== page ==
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  • Misawa welcomes CSAF during immersion tour

    Air Force Chief of Staff Gen. David L. Goldfein visited Misawa Air Base, Japan, Nov. 8 and 9, during his Pacific Air Forces immersion tour. Goldfein, sworn in as the 21st CSAF in July, met face-to-face with Airmen of the 35th Fighter Wing, service members from the U.S. Navy and Army and the Japan Air Self-Defense Force to gain insight on a variety
  • Winning mind wars to overcome life's battles

     Every morning, Capt. Mary Zander, a 35th Medical Operations Squadron psychologist, wakes up, puts her uniform on, and prepares for a day of listening and finding solutions to help her patients conquer their challenges.Air Force psychologists provide deeper-level care for patients by taking a look at inward problems that manifest themselves
  • EOD: Locate, identify, neutralize

    The motto, “initial success or total failure,” fuels Airmen with the 35th Civil Engineer Squadron explosive ordnance disposal flight to think outside the fuse box and accept nothing less than perfection when performing their duties.The EOD mission is to locate, identify and neutralize explosive devices. By clearing those hazards, personnel enable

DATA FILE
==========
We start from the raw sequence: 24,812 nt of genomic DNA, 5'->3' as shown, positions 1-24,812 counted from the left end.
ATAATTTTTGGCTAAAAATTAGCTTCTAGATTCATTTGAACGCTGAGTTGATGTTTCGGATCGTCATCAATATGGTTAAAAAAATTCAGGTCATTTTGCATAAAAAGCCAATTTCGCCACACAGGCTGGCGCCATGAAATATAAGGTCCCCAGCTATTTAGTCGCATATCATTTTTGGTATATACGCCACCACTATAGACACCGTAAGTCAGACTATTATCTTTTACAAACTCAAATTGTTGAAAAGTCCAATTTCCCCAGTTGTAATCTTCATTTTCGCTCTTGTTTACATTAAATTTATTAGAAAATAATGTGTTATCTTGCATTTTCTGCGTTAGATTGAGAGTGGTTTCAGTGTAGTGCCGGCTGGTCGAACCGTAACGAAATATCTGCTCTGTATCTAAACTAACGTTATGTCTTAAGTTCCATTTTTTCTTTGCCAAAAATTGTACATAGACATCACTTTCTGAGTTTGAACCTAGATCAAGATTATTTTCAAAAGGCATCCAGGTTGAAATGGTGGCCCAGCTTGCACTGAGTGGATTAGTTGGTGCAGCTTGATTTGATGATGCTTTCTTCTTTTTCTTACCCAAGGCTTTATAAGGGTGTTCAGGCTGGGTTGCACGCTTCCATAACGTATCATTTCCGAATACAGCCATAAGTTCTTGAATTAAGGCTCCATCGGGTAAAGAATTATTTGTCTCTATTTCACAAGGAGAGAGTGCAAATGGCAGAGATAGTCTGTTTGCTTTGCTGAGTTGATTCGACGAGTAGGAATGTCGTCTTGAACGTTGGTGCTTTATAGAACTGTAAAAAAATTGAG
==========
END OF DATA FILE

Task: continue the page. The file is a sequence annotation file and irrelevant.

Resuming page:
• Bombs blast targets at Misawa Range Day

    Many gathered around in anticipation as F-16 Fighting Falcons soared into the sky during a Range Day event at Misawa Air Base, Japan, Oct. 21, 2016.Range day is a yearly event coordinated by the 35th Operations Support Squadron, allowing Misawa personnel and families to spectate F-16s drop bombs and strafe targets at the Draughon Range.“This event
  • When the bark is as scary as the bite

    As the largest career field in the Air Force, it is the job of security forces squadrons to protect and defend the base. However, the Airmen don’t do it alone as they rely on their four-legged companions: military working dogs. “The [K-9’s] abilities are incredible,” said Tech. Sgt. Juventino Salazar, the 35th Security Forces Squadron kennel
  • Runway construction paves way for flight

    After nearly three weeks of construction, Misawa Air Base’s runway became fully operational Aug. 5. Due to the high volume of aircraft using the runway, the west section’s pavement surface was highly degraded resulting in the need for a repair. The 3,840 cubic meters of asphalt laid on the flightline spans a surface length of approximately 1,200
  • Avionics Airmen save time, money with innovative device

    F-16 Fighting Falcon avionics specialists maintain and repair a wide range of electronics systems in the aircraft, ranging from communications to flight controls. To keep up with a demanding operations tempo, Misawa’s avionics Airmen developed a device to make their performance even more efficient, completing the project July 2016.   While
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